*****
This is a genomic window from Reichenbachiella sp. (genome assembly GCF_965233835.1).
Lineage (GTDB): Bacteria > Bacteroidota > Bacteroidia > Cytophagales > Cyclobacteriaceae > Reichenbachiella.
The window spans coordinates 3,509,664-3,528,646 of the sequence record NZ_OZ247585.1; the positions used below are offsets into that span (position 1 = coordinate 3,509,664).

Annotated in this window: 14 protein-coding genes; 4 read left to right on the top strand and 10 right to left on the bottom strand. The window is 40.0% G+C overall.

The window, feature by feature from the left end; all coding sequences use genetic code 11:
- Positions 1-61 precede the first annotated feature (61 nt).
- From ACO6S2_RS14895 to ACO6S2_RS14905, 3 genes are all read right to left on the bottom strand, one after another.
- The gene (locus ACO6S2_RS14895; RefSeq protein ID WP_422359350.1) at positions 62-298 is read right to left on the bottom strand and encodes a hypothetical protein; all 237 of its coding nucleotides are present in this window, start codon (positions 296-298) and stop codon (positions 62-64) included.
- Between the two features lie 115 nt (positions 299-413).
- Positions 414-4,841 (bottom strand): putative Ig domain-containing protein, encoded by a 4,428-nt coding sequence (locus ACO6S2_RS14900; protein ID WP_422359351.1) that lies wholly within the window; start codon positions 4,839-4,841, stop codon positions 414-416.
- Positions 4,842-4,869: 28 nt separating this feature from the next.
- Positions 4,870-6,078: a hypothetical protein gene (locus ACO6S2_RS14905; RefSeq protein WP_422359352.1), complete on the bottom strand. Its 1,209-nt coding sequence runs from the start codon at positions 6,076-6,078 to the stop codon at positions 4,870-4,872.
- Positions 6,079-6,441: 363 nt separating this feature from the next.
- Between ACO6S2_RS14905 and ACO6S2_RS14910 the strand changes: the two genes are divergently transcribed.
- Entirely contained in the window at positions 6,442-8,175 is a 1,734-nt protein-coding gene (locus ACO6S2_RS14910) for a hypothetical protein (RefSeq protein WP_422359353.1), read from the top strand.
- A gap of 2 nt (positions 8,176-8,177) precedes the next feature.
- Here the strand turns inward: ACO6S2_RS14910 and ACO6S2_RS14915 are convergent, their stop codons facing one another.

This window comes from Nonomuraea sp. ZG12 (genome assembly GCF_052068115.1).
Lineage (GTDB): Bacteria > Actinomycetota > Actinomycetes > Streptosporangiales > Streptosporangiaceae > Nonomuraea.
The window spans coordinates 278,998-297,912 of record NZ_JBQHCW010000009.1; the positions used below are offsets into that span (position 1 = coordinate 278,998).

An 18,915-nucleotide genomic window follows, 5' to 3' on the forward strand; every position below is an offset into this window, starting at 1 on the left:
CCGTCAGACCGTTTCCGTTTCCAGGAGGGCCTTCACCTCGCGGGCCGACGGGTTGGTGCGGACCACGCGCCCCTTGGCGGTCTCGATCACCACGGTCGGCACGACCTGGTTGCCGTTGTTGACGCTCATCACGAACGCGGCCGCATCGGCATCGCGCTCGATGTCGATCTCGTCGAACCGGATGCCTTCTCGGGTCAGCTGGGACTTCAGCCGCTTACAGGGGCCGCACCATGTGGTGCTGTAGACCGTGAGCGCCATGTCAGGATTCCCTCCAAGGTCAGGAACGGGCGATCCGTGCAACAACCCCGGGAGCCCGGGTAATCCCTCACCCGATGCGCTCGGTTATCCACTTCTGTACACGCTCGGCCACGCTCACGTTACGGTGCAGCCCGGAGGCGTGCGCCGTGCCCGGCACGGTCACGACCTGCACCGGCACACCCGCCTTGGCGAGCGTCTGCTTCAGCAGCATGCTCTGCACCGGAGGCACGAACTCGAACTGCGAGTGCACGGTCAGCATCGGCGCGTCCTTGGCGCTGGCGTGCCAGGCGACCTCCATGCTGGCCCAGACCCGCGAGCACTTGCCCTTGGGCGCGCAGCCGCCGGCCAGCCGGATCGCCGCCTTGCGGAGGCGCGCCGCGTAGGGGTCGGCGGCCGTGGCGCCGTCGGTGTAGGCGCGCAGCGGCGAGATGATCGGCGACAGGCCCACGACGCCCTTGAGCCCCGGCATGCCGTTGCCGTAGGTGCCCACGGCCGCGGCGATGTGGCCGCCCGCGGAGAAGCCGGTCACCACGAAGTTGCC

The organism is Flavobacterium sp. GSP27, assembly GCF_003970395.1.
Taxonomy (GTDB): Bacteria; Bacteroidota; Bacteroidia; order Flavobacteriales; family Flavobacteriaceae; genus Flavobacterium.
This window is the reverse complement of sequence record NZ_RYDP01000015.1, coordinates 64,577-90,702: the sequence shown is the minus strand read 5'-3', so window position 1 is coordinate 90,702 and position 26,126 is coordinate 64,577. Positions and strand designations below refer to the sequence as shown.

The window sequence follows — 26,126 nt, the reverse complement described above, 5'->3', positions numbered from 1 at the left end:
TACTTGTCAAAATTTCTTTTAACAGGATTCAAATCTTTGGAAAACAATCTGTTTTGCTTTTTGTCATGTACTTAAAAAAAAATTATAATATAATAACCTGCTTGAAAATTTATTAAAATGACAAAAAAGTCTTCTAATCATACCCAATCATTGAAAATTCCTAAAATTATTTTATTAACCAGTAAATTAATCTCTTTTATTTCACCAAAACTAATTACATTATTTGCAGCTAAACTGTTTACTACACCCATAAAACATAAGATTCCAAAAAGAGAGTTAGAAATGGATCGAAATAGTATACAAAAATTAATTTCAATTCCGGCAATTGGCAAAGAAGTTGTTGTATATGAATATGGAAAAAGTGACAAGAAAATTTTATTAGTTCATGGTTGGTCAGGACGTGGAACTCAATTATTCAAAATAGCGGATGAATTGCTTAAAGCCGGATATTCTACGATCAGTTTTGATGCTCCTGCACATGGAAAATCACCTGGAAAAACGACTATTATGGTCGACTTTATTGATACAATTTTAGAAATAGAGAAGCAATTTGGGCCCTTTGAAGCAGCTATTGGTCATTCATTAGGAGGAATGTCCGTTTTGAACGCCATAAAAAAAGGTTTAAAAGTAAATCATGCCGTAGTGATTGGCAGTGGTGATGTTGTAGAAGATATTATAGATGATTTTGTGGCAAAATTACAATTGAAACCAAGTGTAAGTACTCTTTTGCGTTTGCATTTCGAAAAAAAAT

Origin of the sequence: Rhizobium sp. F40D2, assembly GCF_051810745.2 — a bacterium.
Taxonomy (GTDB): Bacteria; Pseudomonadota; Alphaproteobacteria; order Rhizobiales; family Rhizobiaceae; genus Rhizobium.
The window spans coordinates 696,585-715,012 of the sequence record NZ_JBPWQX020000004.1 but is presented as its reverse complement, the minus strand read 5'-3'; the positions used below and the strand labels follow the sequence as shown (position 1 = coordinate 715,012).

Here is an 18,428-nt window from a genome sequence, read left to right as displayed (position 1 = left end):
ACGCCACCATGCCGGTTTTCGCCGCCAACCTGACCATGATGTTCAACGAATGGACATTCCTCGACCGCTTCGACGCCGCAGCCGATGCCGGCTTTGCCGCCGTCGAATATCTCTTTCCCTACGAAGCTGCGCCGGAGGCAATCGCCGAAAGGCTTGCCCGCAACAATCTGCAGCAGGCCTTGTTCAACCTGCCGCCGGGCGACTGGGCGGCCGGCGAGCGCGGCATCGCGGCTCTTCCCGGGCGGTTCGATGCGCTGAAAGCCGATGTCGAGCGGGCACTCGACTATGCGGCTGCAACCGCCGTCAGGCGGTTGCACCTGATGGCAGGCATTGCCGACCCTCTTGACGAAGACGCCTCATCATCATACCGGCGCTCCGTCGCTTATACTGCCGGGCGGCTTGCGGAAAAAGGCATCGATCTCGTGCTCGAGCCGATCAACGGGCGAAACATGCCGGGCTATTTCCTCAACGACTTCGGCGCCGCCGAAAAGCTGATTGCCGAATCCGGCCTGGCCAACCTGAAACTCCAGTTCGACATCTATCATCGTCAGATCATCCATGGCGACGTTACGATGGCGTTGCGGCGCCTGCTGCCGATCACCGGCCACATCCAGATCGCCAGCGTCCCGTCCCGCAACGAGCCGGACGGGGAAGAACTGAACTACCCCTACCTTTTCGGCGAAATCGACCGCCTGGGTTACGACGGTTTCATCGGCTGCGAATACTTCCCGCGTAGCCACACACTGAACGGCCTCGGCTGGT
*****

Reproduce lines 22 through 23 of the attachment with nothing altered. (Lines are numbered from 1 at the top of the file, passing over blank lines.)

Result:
CCGTCAGACCGTTTCCGTTTCCAGGAGGGCCTTCACCTCGCGGGCCGACGGGTTGGTGCGGACCACGCGCCCCTTGGCGGTCTCGATCACCACGGTCGGCACGACCTGGTTGCCGTTGTTGACGCTCATCACGAACGCGGCCGCATCGGCATCGCGCTCGATGTCGATCTCGTCGAACCGGATGCCTTCTCGGGTCAGCTGGGACTTCAGCCGCTTACAGGGGCCGCACCATGTGGTGCTGTAGACCGTGAGCGCCATGTCAGGATTCCCTCCAAGGTCAGGAACGGGCGATCCGTGCAACAACCCCGGGAGCCCGGGTAATCCCTCACCCGATGCGCTCGGTTATCCACTTCTGTACACGCTCGGCCACGCTCACGTTACGGTGCAGCCCGGAGGCGTGCGCCGTGCCCGGCACGGTCACGACCTGCACCGGCACACCCGCCTTGGCGAGCGTCTGCTTCAGCAGCATGCTCTGCACCGGAGGCACGAACTCGAACTGCGAGTGCACGGTCAGCATCGGCGCGTCCTTGGCGCTGGCGTGCCAGGCGACCTCCATGCTGGCCCAGACCCGCGAGCACTTGCCCTTGGGCGCGCAGCCGCCGGCCAGCCGGATCGCCGCCTTGCGGAGGCGCGCCGCGTAGGGGTCGGCGGCCGTGGCGCCGTCGGTGTAGGCGCGCAGCGGCGAGATGATCGGCGACAGGCCCACGACGCCCTTGAGCCCCGGCATGCCGTTGCCGTAGGTGCCCACGGCCGCGGCGATGTGGCCGCCCGCGGAGAAGCCGGTCACCACGAAGTTGCC

The organism is Flavobacterium sp. GSP27, assembly GCF_003970395.1.